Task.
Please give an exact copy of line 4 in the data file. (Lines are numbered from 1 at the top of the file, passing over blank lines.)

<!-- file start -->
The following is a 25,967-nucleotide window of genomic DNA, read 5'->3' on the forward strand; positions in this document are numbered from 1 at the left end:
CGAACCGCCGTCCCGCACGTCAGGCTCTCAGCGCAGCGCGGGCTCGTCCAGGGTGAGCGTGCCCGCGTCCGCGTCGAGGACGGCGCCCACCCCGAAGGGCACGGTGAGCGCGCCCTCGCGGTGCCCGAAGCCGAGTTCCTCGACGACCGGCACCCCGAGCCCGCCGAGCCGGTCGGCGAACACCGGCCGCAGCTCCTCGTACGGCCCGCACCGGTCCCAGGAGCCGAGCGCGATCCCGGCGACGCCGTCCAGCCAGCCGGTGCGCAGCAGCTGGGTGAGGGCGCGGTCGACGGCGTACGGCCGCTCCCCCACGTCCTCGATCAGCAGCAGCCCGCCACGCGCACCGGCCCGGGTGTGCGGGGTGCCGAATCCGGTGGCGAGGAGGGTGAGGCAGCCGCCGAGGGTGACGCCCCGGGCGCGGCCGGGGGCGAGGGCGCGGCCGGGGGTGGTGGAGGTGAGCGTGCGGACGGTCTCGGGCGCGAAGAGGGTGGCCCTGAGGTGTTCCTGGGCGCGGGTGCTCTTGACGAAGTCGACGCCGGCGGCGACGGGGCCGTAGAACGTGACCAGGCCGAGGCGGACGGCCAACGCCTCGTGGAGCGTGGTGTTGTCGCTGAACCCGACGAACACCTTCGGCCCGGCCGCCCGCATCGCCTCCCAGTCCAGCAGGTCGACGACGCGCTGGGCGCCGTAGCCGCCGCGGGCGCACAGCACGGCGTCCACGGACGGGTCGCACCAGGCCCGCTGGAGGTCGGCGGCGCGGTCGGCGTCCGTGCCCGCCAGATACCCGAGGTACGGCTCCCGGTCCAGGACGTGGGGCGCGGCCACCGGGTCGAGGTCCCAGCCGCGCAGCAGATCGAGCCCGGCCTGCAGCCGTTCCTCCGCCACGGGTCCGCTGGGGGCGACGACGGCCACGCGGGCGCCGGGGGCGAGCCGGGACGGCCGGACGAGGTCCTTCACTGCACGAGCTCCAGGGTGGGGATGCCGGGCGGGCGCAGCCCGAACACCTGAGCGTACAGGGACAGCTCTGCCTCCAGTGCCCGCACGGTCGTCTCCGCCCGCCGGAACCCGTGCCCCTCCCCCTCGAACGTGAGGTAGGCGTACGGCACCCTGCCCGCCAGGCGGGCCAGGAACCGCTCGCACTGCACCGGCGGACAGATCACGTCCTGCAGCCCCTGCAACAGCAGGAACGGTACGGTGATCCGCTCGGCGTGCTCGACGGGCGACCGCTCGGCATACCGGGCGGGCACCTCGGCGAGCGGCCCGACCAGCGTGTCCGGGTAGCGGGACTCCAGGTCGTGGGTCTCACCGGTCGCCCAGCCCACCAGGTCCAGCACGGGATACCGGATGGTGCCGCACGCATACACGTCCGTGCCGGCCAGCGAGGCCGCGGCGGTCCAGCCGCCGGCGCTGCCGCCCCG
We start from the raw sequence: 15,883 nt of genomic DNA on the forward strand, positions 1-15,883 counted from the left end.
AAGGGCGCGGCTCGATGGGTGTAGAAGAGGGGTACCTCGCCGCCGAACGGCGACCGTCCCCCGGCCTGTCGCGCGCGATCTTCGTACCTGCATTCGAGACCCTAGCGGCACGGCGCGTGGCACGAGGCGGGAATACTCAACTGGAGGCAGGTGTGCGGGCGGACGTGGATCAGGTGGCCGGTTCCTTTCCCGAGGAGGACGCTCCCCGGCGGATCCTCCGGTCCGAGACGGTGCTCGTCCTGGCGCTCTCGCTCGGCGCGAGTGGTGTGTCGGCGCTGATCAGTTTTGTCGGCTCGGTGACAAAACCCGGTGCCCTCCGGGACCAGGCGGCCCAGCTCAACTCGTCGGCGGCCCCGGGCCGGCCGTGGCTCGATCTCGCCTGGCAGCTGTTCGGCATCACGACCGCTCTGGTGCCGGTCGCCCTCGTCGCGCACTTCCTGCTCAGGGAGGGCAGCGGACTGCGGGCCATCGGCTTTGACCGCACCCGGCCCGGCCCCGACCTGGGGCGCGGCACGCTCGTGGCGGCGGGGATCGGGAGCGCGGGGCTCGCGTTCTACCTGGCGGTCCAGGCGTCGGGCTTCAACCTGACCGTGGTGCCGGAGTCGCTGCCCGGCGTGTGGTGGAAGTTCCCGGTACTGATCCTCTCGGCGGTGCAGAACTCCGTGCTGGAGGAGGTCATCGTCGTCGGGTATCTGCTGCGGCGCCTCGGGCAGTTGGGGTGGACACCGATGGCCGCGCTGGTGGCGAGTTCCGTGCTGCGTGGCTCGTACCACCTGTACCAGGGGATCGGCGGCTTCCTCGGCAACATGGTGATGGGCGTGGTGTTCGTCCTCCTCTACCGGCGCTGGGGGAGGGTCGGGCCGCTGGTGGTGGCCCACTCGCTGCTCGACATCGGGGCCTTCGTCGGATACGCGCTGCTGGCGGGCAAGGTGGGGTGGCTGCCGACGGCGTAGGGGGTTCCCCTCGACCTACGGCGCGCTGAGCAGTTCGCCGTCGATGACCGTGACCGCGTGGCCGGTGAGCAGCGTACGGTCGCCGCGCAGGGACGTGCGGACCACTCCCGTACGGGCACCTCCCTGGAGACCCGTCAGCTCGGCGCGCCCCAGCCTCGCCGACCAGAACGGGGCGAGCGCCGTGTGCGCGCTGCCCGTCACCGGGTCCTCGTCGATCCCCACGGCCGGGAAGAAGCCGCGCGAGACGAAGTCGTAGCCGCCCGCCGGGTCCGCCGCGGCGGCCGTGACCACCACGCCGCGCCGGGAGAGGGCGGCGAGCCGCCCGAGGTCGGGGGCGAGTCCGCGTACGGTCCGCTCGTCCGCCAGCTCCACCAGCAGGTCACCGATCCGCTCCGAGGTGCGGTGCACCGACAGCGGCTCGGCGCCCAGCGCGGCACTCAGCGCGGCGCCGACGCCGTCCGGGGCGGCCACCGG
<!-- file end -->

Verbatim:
AAGGGCGCGGCTCGATGGGTGTAGAAGAGGGGTACCTCGCCGCCGAACGGCGACCGTCCCCCGGCCTGTCGCGCGCGATCTTCGTACCTGCATTCGAGACCCTAGCGGCACGGCGCGTGGCACGAGGCGGGAATACTCAACTGGAGGCAGGTGTGCGGGCGGACGTGGATCAGGTGGCCGGTTCCTTTCCCGAGGAGGACGCTCCCCGGCGGATCCTCCGGTCCGAGACGGTGCTCGTCCTGGCGCTCTCGCTCGGCGCGAGTGGTGTGTCGGCGCTGATCAGTTTTGTCGGCTCGGTGACAAAACCCGGTGCCCTCCGGGACCAGGCGGCCCAGCTCAACTCGTCGGCGGCCCCGGGCCGGCCGTGGCTCGATCTCGCCTGGCAGCTGTTCGGCATCACGACCGCTCTGGTGCCGGTCGCCCTCGTCGCGCACTTCCTGCTCAGGGAGGGCAGCGGACTGCGGGCCATCGGCTTTGACCGCACCCGGCCCGGCCCCGACCTGGGGCGCGGCACGCTCGTGGCGGCGGGGATCGGGAGCGCGGGGCTCGCGTTCTACCTGGCGGTCCAGGCGTCGGGCTTCAACCTGACCGTGGTGCCGGAGTCGCTGCCCGGCGTGTGGTGGAAGTTCCCGGTACTGATCCTCTCGGCGGTGCAGAACTCCGTGCTGGAGGAGGTCATCGTCGTCGGGTATCTGCTGCGGCGCCTCGGGCAGTTGGGGTGGACACCGATGGCCGCGCTGGTGGCGAGTTCCGTGCTGCGTGGCTCGTACCACCTGTACCAGGGGATCGGCGGCTTCCTCGGCAACATGGTGATGGGCGTGGTGTTCGTCCTCCTCTACCGGCGCTGGGGGAGGGTCGGGCCGCTGGTGGTGGCCCACTCGCTGCTCGACATCGGGGCCTTCGTCGGATACGCGCTGCTGGCGGGCAAGGTGGGGTGGCTGCCGACGGCGTAGGGGGTTCCCCTCGACCTACGGCGCGCTGAGCAGTTCGCCGTCGATGACCGTGACCGCGTGGCCGGTGAGCAGCGTACGGTCGCCGCGCAGGGACGTGCGGACCACTCCCGTACGGGCACCTCCCTGGAGACCCGTCAGCTCGGCGCGCCCCAGCCTCGCCGACCAGAACGGGGCGAGCGCCGTGTGCGCGCTGCCCGTCACCGGGTCCTCGTCGATCCCCACGGCCGGGAAGAAGCCGCGCGAGACGAAGTCGTAGCCGCCCGCCGGGTCCGCCGCGGCGGCCGTGACCACCACGCCGCGCCGGGAGAGGGCGGCGAGCCGCCCGAGGTCGGGGGCGAGTCCGCGTACGGTCCGCTCGTCCGCCAGCTCCACCAGCAGGTCACCGATCCGCTCCGAGGTGCGGTGCACCGACAGCGGCTCGGCGCCCAGCGCGGCACTCAGCGCGGCGCCGACGCCGTCCGGGGCGGCCACCGG